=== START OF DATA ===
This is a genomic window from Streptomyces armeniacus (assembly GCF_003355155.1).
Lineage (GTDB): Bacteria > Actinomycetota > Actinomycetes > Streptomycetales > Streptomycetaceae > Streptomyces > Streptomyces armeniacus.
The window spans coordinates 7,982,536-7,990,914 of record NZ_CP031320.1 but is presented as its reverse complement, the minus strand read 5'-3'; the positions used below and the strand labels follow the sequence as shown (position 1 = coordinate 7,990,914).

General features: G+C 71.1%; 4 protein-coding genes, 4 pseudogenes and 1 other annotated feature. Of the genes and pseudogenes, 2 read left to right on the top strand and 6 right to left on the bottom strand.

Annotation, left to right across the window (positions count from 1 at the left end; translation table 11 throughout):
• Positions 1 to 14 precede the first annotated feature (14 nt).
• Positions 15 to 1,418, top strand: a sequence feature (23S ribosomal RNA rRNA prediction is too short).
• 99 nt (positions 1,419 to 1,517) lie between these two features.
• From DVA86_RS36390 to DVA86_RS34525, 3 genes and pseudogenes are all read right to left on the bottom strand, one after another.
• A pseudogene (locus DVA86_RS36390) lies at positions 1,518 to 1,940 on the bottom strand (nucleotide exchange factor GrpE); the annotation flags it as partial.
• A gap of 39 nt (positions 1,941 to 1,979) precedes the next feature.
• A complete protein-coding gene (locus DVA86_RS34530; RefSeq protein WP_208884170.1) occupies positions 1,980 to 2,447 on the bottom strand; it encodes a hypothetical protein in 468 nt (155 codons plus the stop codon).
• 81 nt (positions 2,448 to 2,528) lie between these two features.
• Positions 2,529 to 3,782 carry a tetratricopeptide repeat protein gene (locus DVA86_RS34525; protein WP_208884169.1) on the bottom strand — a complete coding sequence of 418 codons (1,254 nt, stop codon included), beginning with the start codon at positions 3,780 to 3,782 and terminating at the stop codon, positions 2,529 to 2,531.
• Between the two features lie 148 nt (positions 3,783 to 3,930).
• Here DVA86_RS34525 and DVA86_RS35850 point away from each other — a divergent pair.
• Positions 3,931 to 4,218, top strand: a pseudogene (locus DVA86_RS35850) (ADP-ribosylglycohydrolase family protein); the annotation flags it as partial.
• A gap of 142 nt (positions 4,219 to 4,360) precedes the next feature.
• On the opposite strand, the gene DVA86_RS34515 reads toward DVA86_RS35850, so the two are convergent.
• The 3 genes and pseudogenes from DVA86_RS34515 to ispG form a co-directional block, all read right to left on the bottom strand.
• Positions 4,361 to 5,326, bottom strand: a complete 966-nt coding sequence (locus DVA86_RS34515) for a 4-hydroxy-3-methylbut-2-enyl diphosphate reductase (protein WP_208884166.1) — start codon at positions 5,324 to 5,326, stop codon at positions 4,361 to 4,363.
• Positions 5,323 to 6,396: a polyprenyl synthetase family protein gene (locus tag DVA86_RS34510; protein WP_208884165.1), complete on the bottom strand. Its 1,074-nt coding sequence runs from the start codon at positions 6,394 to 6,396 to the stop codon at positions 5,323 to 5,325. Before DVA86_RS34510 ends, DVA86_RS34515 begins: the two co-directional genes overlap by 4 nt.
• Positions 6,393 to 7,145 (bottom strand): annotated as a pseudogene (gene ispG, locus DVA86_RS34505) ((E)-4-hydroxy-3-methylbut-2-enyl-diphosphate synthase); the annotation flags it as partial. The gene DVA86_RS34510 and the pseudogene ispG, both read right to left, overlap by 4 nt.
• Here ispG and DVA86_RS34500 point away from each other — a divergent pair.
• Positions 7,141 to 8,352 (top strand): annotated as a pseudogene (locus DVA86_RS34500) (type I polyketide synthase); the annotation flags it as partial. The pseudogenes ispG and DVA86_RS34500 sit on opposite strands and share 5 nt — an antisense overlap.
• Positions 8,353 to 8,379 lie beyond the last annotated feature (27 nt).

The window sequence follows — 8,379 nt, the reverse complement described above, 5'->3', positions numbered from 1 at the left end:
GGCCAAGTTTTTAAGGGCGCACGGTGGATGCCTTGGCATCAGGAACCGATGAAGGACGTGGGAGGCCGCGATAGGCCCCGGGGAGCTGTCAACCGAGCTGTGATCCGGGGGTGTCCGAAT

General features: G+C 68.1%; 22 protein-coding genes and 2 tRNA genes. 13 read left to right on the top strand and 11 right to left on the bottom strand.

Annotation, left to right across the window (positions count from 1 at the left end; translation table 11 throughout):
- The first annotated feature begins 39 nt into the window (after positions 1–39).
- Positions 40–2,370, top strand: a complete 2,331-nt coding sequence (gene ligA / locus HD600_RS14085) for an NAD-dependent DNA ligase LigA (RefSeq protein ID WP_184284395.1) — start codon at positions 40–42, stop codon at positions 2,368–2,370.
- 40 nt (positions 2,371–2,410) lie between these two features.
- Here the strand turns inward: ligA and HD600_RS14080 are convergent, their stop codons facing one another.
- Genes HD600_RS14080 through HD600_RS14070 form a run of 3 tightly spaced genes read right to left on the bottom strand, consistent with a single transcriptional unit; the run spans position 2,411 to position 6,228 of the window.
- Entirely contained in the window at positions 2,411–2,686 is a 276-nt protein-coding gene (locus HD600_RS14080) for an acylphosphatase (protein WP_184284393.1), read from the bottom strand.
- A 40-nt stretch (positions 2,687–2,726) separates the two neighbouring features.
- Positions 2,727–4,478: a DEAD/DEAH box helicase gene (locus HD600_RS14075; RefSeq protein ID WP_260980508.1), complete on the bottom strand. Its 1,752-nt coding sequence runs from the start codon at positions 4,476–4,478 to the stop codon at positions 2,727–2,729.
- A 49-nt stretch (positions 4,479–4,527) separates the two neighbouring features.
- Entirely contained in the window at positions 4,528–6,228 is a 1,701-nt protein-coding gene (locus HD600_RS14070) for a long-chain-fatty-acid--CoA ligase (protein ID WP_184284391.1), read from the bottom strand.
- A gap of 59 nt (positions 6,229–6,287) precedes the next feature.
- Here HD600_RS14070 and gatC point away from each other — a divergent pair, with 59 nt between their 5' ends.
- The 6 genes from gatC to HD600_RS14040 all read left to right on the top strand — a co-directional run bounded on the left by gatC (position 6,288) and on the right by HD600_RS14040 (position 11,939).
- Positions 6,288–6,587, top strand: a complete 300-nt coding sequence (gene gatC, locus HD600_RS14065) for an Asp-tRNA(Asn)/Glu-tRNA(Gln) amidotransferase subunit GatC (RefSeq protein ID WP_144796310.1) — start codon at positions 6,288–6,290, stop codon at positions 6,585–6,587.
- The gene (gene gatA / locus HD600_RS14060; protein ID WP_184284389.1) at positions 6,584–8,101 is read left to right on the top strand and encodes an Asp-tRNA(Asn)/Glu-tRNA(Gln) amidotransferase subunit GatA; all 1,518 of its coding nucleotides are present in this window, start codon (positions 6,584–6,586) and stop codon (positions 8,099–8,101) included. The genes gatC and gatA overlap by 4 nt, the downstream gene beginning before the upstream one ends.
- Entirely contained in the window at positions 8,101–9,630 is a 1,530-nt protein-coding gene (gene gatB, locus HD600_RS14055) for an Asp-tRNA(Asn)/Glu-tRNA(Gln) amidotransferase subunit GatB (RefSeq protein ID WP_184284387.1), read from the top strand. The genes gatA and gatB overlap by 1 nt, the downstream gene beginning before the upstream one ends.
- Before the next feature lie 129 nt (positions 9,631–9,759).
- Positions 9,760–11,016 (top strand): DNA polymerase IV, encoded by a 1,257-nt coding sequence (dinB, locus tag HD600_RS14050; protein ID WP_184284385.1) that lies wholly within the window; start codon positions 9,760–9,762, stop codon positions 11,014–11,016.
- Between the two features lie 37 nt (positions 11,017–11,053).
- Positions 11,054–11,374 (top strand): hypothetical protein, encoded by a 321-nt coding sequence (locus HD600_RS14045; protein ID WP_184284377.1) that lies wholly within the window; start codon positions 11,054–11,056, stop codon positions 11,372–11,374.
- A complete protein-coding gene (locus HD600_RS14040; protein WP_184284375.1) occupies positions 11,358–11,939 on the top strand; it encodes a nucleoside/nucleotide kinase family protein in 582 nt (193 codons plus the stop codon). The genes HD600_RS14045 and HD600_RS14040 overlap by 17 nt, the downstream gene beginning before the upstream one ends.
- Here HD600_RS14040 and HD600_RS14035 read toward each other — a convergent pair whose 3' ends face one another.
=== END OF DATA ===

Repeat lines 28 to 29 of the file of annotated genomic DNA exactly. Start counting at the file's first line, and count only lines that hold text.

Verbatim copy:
GGCCAAGTTTTTAAGGGCGCACGGTGGATGCCTTGGCATCAGGAACCGATGAAGGACGTGGGAGGCCGCGATAGGCCCCGGGGAGCTGTCAACCGAGCTGTGATCCGGGGGTGTCCGAAT

General features: G+C 68.1%; 22 protein-coding genes and 2 tRNA genes. 13 read left to right on the top strand and 11 right to left on the bottom strand.